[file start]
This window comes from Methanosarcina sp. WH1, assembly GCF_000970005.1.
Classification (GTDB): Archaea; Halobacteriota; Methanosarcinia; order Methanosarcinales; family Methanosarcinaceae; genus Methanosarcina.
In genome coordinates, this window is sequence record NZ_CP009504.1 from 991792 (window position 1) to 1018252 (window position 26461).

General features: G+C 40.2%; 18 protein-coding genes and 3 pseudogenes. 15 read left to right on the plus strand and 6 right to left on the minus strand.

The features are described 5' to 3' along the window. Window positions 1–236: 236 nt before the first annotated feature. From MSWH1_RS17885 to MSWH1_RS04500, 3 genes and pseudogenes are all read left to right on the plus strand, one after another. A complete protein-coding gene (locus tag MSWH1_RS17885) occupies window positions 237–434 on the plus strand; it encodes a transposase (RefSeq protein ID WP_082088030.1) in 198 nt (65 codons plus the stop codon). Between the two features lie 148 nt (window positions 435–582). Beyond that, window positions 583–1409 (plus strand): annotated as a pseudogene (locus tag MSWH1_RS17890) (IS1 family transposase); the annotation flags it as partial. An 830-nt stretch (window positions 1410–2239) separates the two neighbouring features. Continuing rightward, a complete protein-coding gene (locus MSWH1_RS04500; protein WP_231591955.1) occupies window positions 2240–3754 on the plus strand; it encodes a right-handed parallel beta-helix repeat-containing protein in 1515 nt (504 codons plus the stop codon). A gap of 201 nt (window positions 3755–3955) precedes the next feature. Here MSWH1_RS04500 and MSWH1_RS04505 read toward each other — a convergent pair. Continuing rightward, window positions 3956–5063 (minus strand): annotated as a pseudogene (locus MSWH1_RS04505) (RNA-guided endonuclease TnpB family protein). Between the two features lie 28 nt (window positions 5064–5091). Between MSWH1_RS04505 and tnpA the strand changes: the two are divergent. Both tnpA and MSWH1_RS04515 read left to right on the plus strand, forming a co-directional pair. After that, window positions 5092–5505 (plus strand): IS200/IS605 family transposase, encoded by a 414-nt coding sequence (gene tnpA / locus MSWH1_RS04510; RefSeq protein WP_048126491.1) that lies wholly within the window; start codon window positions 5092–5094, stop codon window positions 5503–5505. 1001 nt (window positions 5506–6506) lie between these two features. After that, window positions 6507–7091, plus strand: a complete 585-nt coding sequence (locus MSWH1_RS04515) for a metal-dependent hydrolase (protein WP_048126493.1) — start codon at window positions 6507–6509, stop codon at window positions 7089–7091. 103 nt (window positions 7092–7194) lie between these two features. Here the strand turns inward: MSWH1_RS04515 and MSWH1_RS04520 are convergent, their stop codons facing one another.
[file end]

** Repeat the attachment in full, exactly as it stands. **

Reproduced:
This window comes from Methanosarcina sp. WH1, assembly GCF_000970005.1.
Classification (GTDB): Archaea; Halobacteriota; Methanosarcinia; order Methanosarcinales; family Methanosarcinaceae; genus Methanosarcina.
In genome coordinates, this window is sequence record NZ_CP009504.1 from 991792 (window position 1) to 1018252 (window position 26461).

General features: G+C 40.2%; 18 protein-coding genes and 3 pseudogenes. 15 read left to right on the plus strand and 6 right to left on the minus strand.

The features are described 5' to 3' along the window. Window positions 1–236: 236 nt before the first annotated feature. From MSWH1_RS17885 to MSWH1_RS04500, 3 genes and pseudogenes are all read left to right on the plus strand, one after another. A complete protein-coding gene (locus tag MSWH1_RS17885) occupies window positions 237–434 on the plus strand; it encodes a transposase (RefSeq protein ID WP_082088030.1) in 198 nt (65 codons plus the stop codon). Between the two features lie 148 nt (window positions 435–582). Beyond that, window positions 583–1409 (plus strand): annotated as a pseudogene (locus tag MSWH1_RS17890) (IS1 family transposase); the annotation flags it as partial. An 830-nt stretch (window positions 1410–2239) separates the two neighbouring features. Continuing rightward, a complete protein-coding gene (locus MSWH1_RS04500; protein WP_231591955.1) occupies window positions 2240–3754 on the plus strand; it encodes a right-handed parallel beta-helix repeat-containing protein in 1515 nt (504 codons plus the stop codon). A gap of 201 nt (window positions 3755–3955) precedes the next feature. Here MSWH1_RS04500 and MSWH1_RS04505 read toward each other — a convergent pair. Continuing rightward, window positions 3956–5063 (minus strand): annotated as a pseudogene (locus MSWH1_RS04505) (RNA-guided endonuclease TnpB family protein). Between the two features lie 28 nt (window positions 5064–5091). Between MSWH1_RS04505 and tnpA the strand changes: the two are divergent. Both tnpA and MSWH1_RS04515 read left to right on the plus strand, forming a co-directional pair. After that, window positions 5092–5505 (plus strand): IS200/IS605 family transposase, encoded by a 414-nt coding sequence (gene tnpA / locus MSWH1_RS04510; RefSeq protein WP_048126491.1) that lies wholly within the window; start codon window positions 5092–5094, stop codon window positions 5503–5505. 1001 nt (window positions 5506–6506) lie between these two features. After that, window positions 6507–7091, plus strand: a complete 585-nt coding sequence (locus MSWH1_RS04515) for a metal-dependent hydrolase (protein WP_048126493.1) — start codon at window positions 6507–6509, stop codon at window positions 7089–7091. 103 nt (window positions 7092–7194) lie between these two features. Here the strand turns inward: MSWH1_RS04515 and MSWH1_RS04520 are convergent, their stop codons facing one another.